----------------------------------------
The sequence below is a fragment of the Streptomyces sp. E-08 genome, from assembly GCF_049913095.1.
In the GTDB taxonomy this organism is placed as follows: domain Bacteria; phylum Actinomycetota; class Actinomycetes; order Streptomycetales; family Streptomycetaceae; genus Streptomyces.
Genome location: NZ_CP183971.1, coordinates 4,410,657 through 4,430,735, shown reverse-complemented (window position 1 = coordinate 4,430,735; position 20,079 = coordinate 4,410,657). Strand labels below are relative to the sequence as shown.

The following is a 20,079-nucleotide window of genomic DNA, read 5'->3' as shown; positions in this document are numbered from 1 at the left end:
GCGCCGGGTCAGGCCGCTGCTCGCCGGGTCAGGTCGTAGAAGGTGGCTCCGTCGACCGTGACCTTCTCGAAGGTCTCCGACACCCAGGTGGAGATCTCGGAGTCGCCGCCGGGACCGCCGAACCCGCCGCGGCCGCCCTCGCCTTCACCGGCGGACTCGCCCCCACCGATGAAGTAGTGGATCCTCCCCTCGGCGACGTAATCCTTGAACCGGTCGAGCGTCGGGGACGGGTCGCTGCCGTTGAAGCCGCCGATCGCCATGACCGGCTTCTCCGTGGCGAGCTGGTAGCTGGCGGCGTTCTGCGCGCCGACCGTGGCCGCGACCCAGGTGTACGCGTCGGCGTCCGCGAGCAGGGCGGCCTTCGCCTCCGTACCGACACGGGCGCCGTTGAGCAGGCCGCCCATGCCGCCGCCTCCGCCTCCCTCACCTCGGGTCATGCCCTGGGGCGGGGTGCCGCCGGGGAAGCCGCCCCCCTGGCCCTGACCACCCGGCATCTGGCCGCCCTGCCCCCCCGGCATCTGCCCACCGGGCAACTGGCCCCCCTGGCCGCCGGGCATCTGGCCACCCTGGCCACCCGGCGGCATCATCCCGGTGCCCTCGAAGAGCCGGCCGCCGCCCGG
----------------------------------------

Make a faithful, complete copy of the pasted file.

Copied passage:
The sequence below is a fragment of the Streptomyces sp. E-08 genome, from assembly GCF_049913095.1.
In the GTDB taxonomy this organism is placed as follows: domain Bacteria; phylum Actinomycetota; class Actinomycetes; order Streptomycetales; family Streptomycetaceae; genus Streptomyces.
Genome location: NZ_CP183971.1, coordinates 4,410,657 through 4,430,735, shown reverse-complemented (window position 1 = coordinate 4,430,735; position 20,079 = coordinate 4,410,657). Strand labels below are relative to the sequence as shown.

The following is a 20,079-nucleotide window of genomic DNA, read 5'->3' as shown; positions in this document are numbered from 1 at the left end:
GCGCCGGGTCAGGCCGCTGCTCGCCGGGTCAGGTCGTAGAAGGTGGCTCCGTCGACCGTGACCTTCTCGAAGGTCTCCGACACCCAGGTGGAGATCTCGGAGTCGCCGCCGGGACCGCCGAACCCGCCGCGGCCGCCCTCGCCTTCACCGGCGGACTCGCCCCCACCGATGAAGTAGTGGATCCTCCCCTCGGCGACGTAATCCTTGAACCGGTCGAGCGTCGGGGACGGGTCGCTGCCGTTGAAGCCGCCGATCGCCATGACCGGCTTCTCCGTGGCGAGCTGGTAGCTGGCGGCGTTCTGCGCGCCGACCGTGGCCGCGACCCAGGTGTACGCGTCGGCGTCCGCGAGCAGGGCGGCCTTCGCCTCCGTACCGACACGGGCGCCGTTGAGCAGGCCGCCCATGCCGCCGCCTCCGCCTCCCTCACCTCGGGTCATGCCCTGGGGCGGGGTGCCGCCGGGGAAGCCGCCCCCCTGGCCCTGACCACCCGGCATCTGGCCGCCCTGCCCCCCCGGCATCTGCCCACCGGGCAACTGGCCCCCCTGGCCGCCGGGCATCTGGCCACCCTGGCCACCCGGCGGCATCATCCCGGTGCCCTCGAAGAGCCGGCCGCCGCCCGG